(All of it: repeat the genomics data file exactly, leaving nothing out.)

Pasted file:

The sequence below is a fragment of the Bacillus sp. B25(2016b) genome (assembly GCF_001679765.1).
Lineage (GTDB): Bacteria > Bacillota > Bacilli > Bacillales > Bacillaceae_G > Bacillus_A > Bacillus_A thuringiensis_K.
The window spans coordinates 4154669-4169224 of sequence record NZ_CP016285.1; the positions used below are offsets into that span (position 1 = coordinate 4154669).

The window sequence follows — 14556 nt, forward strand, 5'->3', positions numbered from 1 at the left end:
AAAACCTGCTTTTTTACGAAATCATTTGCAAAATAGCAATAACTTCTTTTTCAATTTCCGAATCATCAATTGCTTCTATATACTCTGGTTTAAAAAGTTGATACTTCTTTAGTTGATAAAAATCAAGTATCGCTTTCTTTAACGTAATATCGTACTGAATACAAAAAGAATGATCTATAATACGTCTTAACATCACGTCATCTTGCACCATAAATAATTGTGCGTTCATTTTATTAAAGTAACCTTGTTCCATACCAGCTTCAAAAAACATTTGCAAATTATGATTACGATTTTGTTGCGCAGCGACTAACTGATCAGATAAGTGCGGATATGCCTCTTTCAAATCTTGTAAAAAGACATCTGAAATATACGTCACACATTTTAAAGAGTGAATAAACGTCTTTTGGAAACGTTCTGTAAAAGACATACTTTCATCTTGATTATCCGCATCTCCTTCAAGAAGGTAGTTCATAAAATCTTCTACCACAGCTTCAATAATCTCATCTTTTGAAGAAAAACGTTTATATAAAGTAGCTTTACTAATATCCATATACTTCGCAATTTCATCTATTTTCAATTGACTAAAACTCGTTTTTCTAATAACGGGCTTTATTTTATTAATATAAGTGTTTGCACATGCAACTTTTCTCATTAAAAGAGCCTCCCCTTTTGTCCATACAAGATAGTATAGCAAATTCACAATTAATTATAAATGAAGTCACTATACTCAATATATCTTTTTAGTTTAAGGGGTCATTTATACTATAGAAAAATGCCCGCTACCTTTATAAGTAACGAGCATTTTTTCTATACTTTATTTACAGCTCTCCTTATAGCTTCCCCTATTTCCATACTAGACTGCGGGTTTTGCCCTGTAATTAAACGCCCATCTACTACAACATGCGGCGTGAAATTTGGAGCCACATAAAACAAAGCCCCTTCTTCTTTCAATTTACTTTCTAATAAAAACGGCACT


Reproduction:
The sequence below is a fragment of the Bacillus sp. B25(2016b) genome (assembly GCF_001679765.1).
Lineage (GTDB): Bacteria > Bacillota > Bacilli > Bacillales > Bacillaceae_G > Bacillus_A > Bacillus_A thuringiensis_K.
The window spans coordinates 4154669-4169224 of sequence record NZ_CP016285.1; the positions used below are offsets into that span (position 1 = coordinate 4154669).

The window sequence follows — 14556 nt, forward strand, 5'->3', positions numbered from 1 at the left end:
AAAACCTGCTTTTTTACGAAATCATTTGCAAAATAGCAATAACTTCTTTTTCAATTTCCGAATCATCAATTGCTTCTATATACTCTGGTTTAAAAAGTTGATACTTCTTTAGTTGATAAAAATCAAGTATCGCTTTCTTTAACGTAATATCGTACTGAATACAAAAAGAATGATCTATAATACGTCTTAACATCACGTCATCTTGCACCATAAATAATTGTGCGTTCATTTTATTAAAGTAACCTTGTTCCATACCAGCTTCAAAAAACATTTGCAAATTATGATTACGATTTTGTTGCGCAGCGACTAACTGATCAGATAAGTGCGGATATGCCTCTTTCAAATCTTGTAAAAAGACATCTGAAATATACGTCACACATTTTAAAGAGTGAATAAACGTCTTTTGGAAACGTTCTGTAAAAGACATACTTTCATCTTGATTATCCGCATCTCCTTCAAGAAGGTAGTTCATAAAATCTTCTACCACAGCTTCAATAATCTCATCTTTTGAAGAAAAACGTTTATATAAAGTAGCTTTACTAATATCCATATACTTCGCAATTTCATCTATTTTCAATTGACTAAAACTCGTTTTTCTAATAACGGGCTTTATTTTATTAATATAAGTGTTTGCACATGCAACTTTTCTCATTAAAAGAGCCTCCCCTTTTGTCCATACAAGATAGTATAGCAAATTCACAATTAATTATAAATGAAGTCACTATACTCAATATATCTTTTTAGTTTAAGGGGTCATTTATACTATAGAAAAATGCCCGCTACCTTTATAAGTAACGAGCATTTTTTCTATACTTTATTTACAGCTCTCCTTATAGCTTCCCCTATTTCCATACTAGACTGCGGGTTTTGCCCTGTAATTAAACGCCCATCTACTACAACATGCGGCGTGAAATTTGGAGCCACATAAAACAAAGCCCCTTCTTCTTTCAATTTACTTTCTAATAAAAACGGCACT